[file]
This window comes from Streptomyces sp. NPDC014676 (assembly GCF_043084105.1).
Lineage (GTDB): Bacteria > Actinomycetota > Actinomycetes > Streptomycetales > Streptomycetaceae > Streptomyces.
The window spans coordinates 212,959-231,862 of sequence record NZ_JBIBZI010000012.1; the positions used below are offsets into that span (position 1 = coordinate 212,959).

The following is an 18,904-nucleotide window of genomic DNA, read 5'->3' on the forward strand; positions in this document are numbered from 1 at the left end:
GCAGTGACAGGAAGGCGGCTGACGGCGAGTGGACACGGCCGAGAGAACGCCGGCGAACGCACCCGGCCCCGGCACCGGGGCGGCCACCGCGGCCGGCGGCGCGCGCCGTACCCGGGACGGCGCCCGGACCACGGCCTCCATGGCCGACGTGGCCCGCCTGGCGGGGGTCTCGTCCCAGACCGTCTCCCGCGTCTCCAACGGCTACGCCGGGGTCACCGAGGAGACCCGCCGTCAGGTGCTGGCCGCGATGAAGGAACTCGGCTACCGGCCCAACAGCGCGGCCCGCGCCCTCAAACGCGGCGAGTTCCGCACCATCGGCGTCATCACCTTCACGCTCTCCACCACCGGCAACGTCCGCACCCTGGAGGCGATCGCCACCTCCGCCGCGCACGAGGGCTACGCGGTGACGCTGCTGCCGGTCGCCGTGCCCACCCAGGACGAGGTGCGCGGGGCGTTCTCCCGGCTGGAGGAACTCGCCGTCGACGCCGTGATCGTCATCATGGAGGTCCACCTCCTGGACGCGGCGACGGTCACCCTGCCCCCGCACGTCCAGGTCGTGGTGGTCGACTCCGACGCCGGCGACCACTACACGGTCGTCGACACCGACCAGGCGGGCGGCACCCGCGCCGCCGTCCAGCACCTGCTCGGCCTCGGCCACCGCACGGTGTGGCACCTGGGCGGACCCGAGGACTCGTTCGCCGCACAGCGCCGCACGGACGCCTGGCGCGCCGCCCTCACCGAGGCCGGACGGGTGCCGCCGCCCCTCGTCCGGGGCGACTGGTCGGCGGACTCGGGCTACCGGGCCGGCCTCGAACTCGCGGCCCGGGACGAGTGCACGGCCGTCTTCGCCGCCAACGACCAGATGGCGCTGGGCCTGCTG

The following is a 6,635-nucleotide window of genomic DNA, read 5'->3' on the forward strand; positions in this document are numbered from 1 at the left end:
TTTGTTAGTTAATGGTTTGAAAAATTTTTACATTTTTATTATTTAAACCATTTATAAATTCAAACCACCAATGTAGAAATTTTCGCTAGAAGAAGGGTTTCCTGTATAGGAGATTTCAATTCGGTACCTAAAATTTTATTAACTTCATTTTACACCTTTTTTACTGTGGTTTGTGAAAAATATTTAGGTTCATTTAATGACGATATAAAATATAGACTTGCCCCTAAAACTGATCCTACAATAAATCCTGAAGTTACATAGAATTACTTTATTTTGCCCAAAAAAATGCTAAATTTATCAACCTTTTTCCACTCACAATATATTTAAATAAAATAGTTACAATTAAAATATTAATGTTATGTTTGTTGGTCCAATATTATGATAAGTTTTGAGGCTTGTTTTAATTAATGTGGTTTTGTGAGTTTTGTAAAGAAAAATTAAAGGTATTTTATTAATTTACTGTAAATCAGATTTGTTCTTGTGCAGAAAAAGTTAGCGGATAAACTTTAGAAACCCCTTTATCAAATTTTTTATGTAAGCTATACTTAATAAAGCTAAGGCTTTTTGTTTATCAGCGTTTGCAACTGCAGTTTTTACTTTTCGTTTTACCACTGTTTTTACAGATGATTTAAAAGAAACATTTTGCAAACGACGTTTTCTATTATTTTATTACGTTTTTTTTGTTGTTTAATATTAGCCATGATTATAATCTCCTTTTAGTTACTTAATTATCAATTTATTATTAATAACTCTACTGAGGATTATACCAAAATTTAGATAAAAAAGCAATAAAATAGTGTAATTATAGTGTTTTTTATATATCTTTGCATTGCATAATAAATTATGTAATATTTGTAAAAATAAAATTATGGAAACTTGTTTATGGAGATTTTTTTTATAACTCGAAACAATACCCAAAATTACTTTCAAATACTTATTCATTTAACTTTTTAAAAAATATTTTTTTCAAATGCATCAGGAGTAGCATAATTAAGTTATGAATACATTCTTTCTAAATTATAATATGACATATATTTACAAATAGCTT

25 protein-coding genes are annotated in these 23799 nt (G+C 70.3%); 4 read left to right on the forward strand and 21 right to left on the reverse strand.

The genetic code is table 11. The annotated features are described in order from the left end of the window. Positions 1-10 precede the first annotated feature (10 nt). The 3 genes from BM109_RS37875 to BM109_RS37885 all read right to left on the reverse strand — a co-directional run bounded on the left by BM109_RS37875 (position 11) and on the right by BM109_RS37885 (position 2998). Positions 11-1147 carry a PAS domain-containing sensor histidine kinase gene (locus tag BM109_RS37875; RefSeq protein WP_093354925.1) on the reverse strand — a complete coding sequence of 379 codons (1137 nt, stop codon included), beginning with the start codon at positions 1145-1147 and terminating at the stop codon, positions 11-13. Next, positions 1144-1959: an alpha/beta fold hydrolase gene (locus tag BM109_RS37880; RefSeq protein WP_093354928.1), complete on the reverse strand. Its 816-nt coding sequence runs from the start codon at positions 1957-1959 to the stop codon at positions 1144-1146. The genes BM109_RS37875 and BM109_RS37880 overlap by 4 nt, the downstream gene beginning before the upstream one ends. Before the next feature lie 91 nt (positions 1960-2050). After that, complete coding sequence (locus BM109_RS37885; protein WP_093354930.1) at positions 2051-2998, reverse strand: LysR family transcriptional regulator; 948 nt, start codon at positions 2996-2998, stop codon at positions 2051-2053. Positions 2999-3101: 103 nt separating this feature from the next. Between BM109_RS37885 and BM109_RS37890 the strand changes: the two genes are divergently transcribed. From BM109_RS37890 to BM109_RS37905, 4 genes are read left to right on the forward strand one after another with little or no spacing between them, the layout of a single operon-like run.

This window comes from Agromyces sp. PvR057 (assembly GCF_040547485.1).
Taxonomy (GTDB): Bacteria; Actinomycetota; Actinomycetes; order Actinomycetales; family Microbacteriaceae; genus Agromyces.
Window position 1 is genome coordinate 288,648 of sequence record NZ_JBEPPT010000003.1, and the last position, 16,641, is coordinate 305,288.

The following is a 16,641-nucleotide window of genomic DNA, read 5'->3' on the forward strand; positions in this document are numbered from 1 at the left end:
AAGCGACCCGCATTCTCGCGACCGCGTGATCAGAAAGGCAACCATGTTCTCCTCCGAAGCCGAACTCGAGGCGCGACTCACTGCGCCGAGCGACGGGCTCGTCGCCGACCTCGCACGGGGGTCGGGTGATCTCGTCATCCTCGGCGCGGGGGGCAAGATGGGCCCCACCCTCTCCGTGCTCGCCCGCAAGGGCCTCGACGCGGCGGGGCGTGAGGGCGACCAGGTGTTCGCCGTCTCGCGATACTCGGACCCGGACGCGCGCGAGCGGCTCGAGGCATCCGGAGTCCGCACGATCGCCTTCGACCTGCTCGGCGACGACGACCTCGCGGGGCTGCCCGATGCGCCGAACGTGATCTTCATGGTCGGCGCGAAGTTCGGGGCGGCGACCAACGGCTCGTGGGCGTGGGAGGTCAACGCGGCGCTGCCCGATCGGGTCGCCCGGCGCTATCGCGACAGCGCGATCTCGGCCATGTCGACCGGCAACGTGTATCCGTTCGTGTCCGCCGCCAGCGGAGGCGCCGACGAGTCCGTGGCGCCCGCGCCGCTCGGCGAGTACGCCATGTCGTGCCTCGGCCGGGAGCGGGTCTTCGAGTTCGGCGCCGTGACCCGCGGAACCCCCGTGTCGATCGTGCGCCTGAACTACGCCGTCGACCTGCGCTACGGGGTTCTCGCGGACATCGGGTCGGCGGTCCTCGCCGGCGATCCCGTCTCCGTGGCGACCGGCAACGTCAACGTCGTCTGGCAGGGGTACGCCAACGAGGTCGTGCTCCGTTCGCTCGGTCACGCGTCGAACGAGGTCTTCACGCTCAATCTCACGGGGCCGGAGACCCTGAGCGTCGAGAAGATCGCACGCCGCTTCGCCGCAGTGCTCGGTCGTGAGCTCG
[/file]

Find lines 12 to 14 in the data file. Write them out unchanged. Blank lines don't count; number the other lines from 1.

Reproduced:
Window position 1 is genome coordinate 288,648 of sequence record NZ_JBEPPT010000003.1, and the last position, 16,641, is coordinate 305,288.

The following is a 16,641-nucleotide window of genomic DNA, read 5'->3' on the forward strand; positions in this document are numbered from 1 at the left end:
AAGCGACCCGCATTCTCGCGACCGCGTGATCAGAAAGGCAACCATGTTCTCCTCCGAAGCCGAACTCGAGGCGCGACTCACTGCGCCGAGCGACGGGCTCGTCGCCGACCTCGCACGGGGGTCGGGTGATCTCGTCATCCTCGGCGCGGGGGGCAAGATGGGCCCCACCCTCTCCGTGCTCGCCCGCAAGGGCCTCGACGCGGCGGGGCGTGAGGGCGACCAGGTGTTCGCCGTCTCGCGATACTCGGACCCGGACGCGCGCGAGCGGCTCGAGGCATCCGGAGTCCGCACGATCGCCTTCGACCTGCTCGGCGACGACGACCTCGCGGGGCTGCCCGATGCGCCGAACGTGATCTTCATGGTCGGCGCGAAGTTCGGGGCGGCGACCAACGGCTCGTGGGCGTGGGAGGTCAACGCGGCGCTGCCCGATCGGGTCGCCCGGCGCTATCGCGACAGCGCGATCTCGGCCATGTCGACCGGCAACGTGTATCCGTTCGTGTCCGCCGCCAGCGGAGGCGCCGACGAGTCCGTGGCGCCCGCGCCGCTCGGCGAGTACGCCATGTCGTGCCTCGGCCGGGAGCGGGTCTTCGAGTTCGGCGCCGTGACCCGCGGAACCCCCGTGTCGATCGTGCGCCTGAACTACGCCGTCGACCTGCGCTACGGGGTTCTCGCGGACATCGGGTCGGCGGTCCTCGCCGGCGATCCCGTCTCCGTGGCGACCGGCAACGTCAACGTCGTCTGGCAGGGGTACGCCAACGAGGTCGTGCTCCGTTCGCTCGGTCACGCGTCGAACGAGGTCTTCACGCTCAATCTCACGGGGCCGGAGACCCTGAGCGTCGAGAAGATCGCACGCCGCTTCGCCGCAGTGCTCGGTCGTGAGCTCG